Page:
They occur when investors receive a pop in selected stocks because of the way fund managers readjust their holdings to dress up their fourth quarter performance.
These improvements don't usually last very long.
In fact, most investors will see the affected stocks decline back to normal levels by mid- to late-January.
But for a few weeks, investors can earn a nice little return as the calendar begins the New Year. This hedge-fund effect will be of special interest to energy investors in 2013.
That's in stark contrast to last year when oil-related stocks were moving in one direction while natural gas stocks were moving in another. What's more, service companies were beginning to come off of their highs at this point in 2011, and King Coal was about to fall off a cliff of its own.
This time around, we have a fiscal cliff soap opera in the U.S., continuing credit concerns in Europe (although with a parallel rise in market optimism emerging on the continent), rising uncertainty again in the Middle East, and a simmering dispute between Japan and China.
In short, even ignoring the Mayans and their approaching December 21 deadline, there is no lack of concern in the market these days.
Still, there will be several beneficiaries in the energy sector as hedge fund managers make their moves over the next few weeks. This is likely to happen across several categories of companies.
In this case, investors would be wise emphasize two segments of the energy market that are currently on the rise: oil refineries and coal stocks.
The Market Vectors Coal ETF (NYSEARCA: KOL) was down 5% the day after the election and individual coal company stocks were hammered even more. The largest U.S. coal producer, Peabody Energy (NYSE: BTU), dropped by 9% while the second biggest U.S. producer of coal, Alpha Natural Resources (NYSE: ANR) fell by 12%.
The reason behind the declines is the perception in the market that President Obama's re-election will mean further onerous regulation for the beleaguered U.S. coal industry.
Lucas Pipes, an analyst at Brean Capital Carret & Co., told Bloomberg News, "The coal industry has seen increased regulatory oversight from the EPA on a number of issues under Obama's first term, such as stricter permitting requirements in Appalachia and new regulations for emission reductions at utilities."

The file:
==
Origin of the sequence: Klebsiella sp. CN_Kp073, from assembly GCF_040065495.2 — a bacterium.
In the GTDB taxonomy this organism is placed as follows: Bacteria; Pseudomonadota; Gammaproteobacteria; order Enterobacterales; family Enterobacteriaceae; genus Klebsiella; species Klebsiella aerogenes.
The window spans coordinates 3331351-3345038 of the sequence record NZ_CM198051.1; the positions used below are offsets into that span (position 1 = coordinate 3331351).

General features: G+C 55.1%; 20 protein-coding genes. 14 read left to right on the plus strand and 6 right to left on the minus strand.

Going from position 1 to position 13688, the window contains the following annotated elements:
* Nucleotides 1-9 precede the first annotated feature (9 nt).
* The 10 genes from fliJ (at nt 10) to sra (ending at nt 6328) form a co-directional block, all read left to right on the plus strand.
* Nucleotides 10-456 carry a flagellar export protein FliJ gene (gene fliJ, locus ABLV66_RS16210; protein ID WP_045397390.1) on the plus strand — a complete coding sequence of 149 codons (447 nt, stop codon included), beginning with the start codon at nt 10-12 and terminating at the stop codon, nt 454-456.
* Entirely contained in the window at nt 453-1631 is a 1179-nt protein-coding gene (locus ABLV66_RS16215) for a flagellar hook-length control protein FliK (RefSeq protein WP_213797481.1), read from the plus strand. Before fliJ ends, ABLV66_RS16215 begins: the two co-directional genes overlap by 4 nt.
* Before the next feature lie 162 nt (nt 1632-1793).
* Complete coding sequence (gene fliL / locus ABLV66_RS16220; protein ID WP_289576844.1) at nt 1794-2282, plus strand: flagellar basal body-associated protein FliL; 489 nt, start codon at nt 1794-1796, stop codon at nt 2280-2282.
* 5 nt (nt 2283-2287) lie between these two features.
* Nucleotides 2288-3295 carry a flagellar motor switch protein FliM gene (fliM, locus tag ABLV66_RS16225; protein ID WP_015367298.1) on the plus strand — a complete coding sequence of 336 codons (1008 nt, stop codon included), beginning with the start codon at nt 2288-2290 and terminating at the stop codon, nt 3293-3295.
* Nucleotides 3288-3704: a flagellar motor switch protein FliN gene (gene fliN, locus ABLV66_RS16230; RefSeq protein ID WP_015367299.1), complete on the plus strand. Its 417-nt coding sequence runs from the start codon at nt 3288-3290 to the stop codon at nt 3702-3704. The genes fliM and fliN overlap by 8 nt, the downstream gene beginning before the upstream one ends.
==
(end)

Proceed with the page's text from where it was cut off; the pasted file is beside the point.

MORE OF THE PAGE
Earlier this year, for instance, the EPA issued its Mercury and Air Toxics Standards Rule, which is set to go into effect Jan. 1, 2015. It sets strict emissions requirements on utilities.
According to a study from the consultancy Brattle Group, compliance with the rule would cost between $126 billion and $144 billion to retro-fit older coal-fired power plants. Brattle estimates this will lead to a shutdown by utilities of between 59 and 77 gigawatts of coal-fired electricity over the next five years.
This means that between 18.6% and 24.3% of U.S. power will no longer be generated by coal.
Basically, EPA regulations have made coal more expensive to burn. This will reduce coal demand even further as utilities switch to cheaper, cleaner-burning natural gas. Already the share of U.S. electricity supply coming from coal plants has fallen to its lowest level in almost 40 years.
At times this year, coal has lost its position as the country's biggest source of power, falling behind natural gas. Not surprising then that production from the U.S. coal industry has fallen 8% from 2008 to only 266 million tons in the first quarter of 2012.
According to the Energy Information Administration (EIA), electricity generated by coal was down more than 20% in 2011. So it's no surprise that U.S. coal producers have been hit, and their valuations stand at 15-year lows.
With a torrent of factors dragging the industry down - from a bad reputation to dirt-cheap alternatives -can coal make a comeback?
Let's look at what's the matter with coal, why it doesn't matter in the big picture, and how you can make some money on the rebound.